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- Correlated D-meson decays competing against thermal QGP dilepton radiation (2013)
- The QGP that might be created in ultrarelativistic heavy-ion collisions is expected to radiate thermal dilepton radiation. However, this thermal dilepton radiation interferes with dileptons originating from hadron decays. In the invariant mass region between the f and J=y peak (1GeV <= M l+l <=. 3GeV) the most substantial background of hadron decays originates from correlated DD¯ -meson decays. We evaluate this background using a Langevin simulation for charm quarks. As background medium we utilize the well-tested UrQMD-hybrid model. The required drag and diffusion coefficients are taken from a resonance approach. The decoupling of the charm quarks from the hot medium is performed at a temperature of 130MeV and as hadronization mechanism a coalescence approach is chosen. This model for charm quark interactions with the medium has already been successfully applied to the study of the medium modification and the elliptic flow at FAIR, RHIC and LHC energies. In this proceeding we present our results for the dilepton radiation from correlated D¯D decays at RHIC energy in comparison to PHENIX measurements in the invariant mass range between 1 and 3 GeV using different interaction scenarios. These results can be utilized to estimate the thermal QGP radiation.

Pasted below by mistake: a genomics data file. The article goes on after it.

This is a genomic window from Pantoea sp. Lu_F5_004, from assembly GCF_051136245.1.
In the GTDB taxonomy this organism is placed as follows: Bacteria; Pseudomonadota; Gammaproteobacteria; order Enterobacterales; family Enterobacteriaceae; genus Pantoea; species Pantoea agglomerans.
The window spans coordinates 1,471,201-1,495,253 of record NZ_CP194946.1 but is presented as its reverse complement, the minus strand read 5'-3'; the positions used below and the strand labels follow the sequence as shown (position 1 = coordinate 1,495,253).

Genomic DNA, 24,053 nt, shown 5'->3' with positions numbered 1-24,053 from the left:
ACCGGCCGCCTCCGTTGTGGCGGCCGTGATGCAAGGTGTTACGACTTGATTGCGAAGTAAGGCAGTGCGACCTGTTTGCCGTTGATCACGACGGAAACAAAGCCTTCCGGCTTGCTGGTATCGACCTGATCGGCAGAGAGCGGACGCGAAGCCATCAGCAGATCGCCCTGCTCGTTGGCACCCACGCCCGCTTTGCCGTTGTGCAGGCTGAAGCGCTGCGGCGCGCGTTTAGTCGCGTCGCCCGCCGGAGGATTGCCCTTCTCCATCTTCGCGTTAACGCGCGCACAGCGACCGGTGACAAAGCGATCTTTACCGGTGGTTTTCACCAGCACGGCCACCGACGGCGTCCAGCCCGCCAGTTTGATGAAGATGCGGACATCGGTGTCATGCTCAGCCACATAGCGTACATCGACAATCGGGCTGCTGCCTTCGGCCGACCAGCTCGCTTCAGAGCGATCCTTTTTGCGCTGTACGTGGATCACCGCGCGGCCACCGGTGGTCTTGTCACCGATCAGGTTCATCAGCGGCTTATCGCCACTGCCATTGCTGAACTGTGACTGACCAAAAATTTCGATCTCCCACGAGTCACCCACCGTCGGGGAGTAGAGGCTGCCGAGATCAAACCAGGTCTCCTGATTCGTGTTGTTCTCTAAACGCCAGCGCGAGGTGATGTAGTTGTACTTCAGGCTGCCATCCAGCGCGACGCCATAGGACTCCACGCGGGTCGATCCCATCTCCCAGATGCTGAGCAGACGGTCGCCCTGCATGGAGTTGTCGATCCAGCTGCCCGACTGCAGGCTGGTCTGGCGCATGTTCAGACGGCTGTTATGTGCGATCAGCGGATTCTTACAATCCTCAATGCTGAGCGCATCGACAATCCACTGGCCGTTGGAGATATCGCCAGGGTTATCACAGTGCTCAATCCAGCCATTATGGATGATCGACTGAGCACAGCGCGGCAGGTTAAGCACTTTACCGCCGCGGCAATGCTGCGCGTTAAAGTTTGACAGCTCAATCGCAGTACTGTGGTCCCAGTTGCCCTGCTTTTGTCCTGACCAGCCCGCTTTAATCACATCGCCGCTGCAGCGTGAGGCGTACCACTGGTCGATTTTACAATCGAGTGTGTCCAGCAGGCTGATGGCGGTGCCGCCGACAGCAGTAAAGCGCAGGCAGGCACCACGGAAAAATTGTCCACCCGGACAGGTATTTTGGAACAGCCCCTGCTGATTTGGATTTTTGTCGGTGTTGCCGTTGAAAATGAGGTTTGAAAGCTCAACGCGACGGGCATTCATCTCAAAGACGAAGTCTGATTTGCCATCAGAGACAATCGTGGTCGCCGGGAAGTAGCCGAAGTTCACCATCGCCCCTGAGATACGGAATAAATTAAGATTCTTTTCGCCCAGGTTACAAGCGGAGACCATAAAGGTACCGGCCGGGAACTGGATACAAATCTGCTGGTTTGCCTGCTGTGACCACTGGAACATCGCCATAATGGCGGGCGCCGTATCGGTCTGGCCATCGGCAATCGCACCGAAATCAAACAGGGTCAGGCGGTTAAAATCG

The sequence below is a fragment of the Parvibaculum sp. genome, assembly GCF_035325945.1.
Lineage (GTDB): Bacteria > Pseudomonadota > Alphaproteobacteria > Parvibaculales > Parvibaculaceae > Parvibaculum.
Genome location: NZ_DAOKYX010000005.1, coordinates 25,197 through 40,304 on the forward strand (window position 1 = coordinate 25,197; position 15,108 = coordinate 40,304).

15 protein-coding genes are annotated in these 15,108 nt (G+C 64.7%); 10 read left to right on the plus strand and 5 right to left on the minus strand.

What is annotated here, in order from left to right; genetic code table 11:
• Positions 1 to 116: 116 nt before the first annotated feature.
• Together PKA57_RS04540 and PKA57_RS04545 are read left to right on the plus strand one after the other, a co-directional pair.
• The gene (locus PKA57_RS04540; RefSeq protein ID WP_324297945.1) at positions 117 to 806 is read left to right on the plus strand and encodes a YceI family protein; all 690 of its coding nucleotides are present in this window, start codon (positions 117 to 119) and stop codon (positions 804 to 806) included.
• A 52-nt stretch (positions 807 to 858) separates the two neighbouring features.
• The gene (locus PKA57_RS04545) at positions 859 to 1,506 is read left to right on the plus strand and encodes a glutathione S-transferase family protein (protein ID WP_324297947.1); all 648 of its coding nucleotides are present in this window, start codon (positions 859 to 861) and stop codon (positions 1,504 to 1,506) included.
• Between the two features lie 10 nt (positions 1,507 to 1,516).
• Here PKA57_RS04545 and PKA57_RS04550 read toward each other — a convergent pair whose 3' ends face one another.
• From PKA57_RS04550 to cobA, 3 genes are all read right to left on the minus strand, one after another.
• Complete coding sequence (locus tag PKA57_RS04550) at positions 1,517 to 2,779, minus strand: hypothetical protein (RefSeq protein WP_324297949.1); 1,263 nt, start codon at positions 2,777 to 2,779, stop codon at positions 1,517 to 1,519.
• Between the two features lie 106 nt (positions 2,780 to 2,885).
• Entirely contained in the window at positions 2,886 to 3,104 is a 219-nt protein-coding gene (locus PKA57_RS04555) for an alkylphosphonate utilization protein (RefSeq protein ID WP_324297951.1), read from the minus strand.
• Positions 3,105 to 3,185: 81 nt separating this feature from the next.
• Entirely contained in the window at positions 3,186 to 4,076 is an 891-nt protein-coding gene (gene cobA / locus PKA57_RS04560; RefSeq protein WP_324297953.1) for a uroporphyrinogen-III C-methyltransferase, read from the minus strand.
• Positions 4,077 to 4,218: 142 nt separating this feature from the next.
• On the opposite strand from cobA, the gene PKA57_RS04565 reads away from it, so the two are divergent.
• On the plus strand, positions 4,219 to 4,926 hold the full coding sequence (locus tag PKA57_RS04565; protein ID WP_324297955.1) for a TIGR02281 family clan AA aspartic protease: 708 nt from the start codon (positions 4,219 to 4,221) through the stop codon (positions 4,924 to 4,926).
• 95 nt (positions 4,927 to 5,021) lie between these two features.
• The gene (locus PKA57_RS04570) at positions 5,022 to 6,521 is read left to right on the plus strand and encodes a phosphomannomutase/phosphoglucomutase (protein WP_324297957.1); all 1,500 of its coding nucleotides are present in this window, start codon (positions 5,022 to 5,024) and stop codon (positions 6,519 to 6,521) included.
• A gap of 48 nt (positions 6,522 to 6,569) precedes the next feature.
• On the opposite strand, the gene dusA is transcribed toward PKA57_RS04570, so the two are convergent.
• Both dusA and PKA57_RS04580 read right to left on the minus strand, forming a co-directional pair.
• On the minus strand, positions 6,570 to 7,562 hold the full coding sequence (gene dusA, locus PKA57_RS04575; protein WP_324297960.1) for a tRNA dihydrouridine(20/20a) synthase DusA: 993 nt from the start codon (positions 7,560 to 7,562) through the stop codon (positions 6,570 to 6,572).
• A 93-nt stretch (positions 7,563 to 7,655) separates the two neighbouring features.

- Gender differences in associations of glutamate decarboxylase 1 gene (GAD1) variants with panic disorder (2012)
- Background: Panic disorder is common (5% prevalence) and females are twice as likely to be affected as males. The heritable component of panic disorder is estimated at 48%. Glutamic acid dehydrogenase GAD1, the key enzyme for the synthesis of the inhibitory and anxiolytic neurotransmitter GABA, is supposed to influence various mental disorders, including mood and anxiety disorders. In a recent association study in depression, which is highly comorbid with panic disorder, GAD1 risk allele associations were restricted to females. Methodology/Principal Findings: Nineteen single nucleotide polymorphisms (SNPs) tagging the common variation in GAD1 were genotyped in two independent gender and age matched case-control samples (discovery sample n = 478; replication sample n = 584). Thirteen SNPs passed quality control and were examined for gender-specific enrichment of risk alleles associated with panic disorder by using logistic regression including a genotype×gender interaction term. The latter was found to be nominally significant for four SNPs (rs1978340, rs3762555, rs3749034, rs2241165) in the discovery sample; of note, the respective minor/risk alleles were associated with panic disorder only in females. These findings were not confirmed in the replication sample; however, the genotype×gender interaction of rs3749034 remained significant in the combined sample. Furthermore, this polymorphism showed a nominally significant association with the Agoraphobic Cognitions Questionnaire sum score. Conclusions/Significance: The present study represents the first systematic evaluation of gender-specific enrichment of risk alleles of the common SNP variation in the panic disorder candidate gene GAD1. Our tentative results provide a possible explanation for the higher susceptibility of females to panic disorder.